The traits of a Rankin-Bass special are so distinct that they have propelled the art into its own genre—one that is easily parodied due to the outdated style and nebulous copyright status (particularly in the case of Rudolph). The specials are easily identified due to the inclusion of many (if not all) of the following:
Old-school celebrity voice talent: Mickey Rooney, Ethel Merman, Danny Kaye, Fred Astaire, and Jimmy Durante were just a few of the big names associated with Rankin-Bass specials, and their backgrounds in vaudeville and Golden Age features helped create the traditional sound synonymous with these classics. Talents such as Burl Ives and Andy Griffith also added a folk feel to the specials.
Revisionist takes on the source material: Many of the specials were retelling or enhancements of holiday standards. The music selection always included these classics, with fresh instrumentation, vocal performances by respected celebrities, and underscore versions. The specials also featured new songs that eventually became classics in their own right, such as the theme songs of the aforementioned Snow/Heat Misers.
Quirks and all, the Rankin-Bass empire is permanently a part of the Christmas season. Generations will continue to preserve these features, because they offer a familiar comfort in a world that seems Hell-bent on chasing edginess.
Bizarre spin-offs/sequels: Rankin-Bass embraced an odd strategy of self-referential spinoffs that featured established characters. Rudolph starred in a New Year’s special (Rudolph’s Shiny New Year) and a circus-set summer mashup with Frosty the Snowman (Rudolph and Frosty’s Christmas in July). There was also a Christmas special featuring Pinocchio, for some reason (aptly titled Pinocchio’s Christmas).
Somehow, in an era made so cynical and steeped in technology, these specials continue to make the rounds in December. Founded in 1960, it was their version (which deepened the plot of a 1939 song, published first as a poem, eventually performed by “Singing Cowboy” Gene Autry) that has become synonymous with the myth and the character itself. It was a departure from their early cel-animated work (which re-emrged as feature work in the late 70s and early 80s in the form of the animated Lord of the Rings movies and The Last Unicorn) in that it was stop-motion (a process called “Animagic”). It was initially aired once a year at Christmas time, but now appears on television multiple times throughout the season.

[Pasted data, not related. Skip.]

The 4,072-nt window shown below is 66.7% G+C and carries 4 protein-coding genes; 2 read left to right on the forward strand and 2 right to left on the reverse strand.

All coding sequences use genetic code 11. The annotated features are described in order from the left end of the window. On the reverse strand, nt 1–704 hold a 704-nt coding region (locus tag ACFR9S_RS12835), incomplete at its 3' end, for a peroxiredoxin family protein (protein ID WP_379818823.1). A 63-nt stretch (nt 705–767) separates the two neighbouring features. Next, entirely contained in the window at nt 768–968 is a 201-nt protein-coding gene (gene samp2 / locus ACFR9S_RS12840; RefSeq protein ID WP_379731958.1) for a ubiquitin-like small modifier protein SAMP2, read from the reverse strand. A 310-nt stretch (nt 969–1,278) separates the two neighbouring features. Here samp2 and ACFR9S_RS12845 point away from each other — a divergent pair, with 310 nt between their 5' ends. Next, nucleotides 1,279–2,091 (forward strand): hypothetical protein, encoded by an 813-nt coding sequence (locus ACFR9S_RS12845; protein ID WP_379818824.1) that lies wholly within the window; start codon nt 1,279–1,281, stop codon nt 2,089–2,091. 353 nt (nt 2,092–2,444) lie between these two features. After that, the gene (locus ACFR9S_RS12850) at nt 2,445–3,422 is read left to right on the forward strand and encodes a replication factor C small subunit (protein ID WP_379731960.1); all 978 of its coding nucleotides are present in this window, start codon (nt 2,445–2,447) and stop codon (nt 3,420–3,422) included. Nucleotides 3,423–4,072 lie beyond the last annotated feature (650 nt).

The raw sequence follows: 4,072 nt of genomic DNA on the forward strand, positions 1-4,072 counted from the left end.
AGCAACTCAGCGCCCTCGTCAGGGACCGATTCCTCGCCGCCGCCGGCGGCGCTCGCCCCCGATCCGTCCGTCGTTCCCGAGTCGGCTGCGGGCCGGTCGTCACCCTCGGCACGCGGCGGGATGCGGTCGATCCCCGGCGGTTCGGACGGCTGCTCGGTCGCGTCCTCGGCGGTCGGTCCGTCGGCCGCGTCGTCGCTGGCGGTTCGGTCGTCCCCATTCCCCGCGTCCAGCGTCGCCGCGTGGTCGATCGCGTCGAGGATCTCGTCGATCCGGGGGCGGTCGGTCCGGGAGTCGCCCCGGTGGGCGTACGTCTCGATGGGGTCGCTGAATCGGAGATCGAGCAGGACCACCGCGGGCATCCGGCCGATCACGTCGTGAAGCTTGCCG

The trademark look and feel of these specials have been referenced and parodied many times over. An episode of South Park once included a sequence based on ‘Twas the Night Before Christmas, even going so far as to include the song “Even a Miracle Needs a Hand” word-for word. The Will Ferrell movie Elf features a scene based on Rudolph’s iceberg journey, including talking animals such as a narwhal depicted in the style of Rankin-Bass characters.
Ancient animation: The stop-motion puppetry, once so groundbreaking, is now a flawed and much satirized medium. While it still accomplishes a charming aesthetic, it comes across as awkward and unfinished, especially when paired with the inconsistent dubbing and odd model choices. When a Rankin-Bass character speaks, it is not uncommon to see a lot of flailing arms and rotating heads.
Rankin-Bass Productions is as connected to the Christmas season as Coca-Cola’s incarnation of Santa Claus. Its use of dolls propelled by jerky stop-motion animation and characterized by awkward expressions and dubbing (much of which was a product of outsourcing to Japan) is quaint, and consumed with vigor during the season of nostalgia and tradition.
While Rudolph is easily the most well-known of these specials, there are plenty of others produced up through the dissolution of the company in 2001 (although most were produced in the 1960’s and 70’s. These include Frosty the Snowman (1969, a cel-animated feature), Santa Claus is Coming to Town (a 1970 retelling of the origins of Santa Claus), The Year Without a Santa Claus (a 1974 feature, perhaps better known for its supporting characters, brothers Snow Miser and Heat Miser), and Jack Frost (1979).
By Karlene Catastrophe
Well-rounded characters—physically, that is: Human and animal characters alike (and often sentient inanimate objects) are characterized by spherical heads and torsos with thin limbs.
Eyes and mouths that are either tiny or enormous: Most Rankin-Bass characters have no irises. The eyes range from beady, standalone pupils to perfected rounded saucers, which can change when a character is angry, surprised, etc. The eye styles (and, really, facial expressions as a whole ) are reminiscent of anime, which makes sense considering the outsourcing of the product. Mouths in the stop-motion doll animation are typically small and pink or large and toothy. Speaking of teeth, pretty much all the smiles are triangular with close-set and distinct top teeth, resulting in a bucktoothed look for most characters. The voice acting frequently did not match the mouth movements, so louder and more intense line deliveries could coincide with a reserved facial expression, and vice-versa.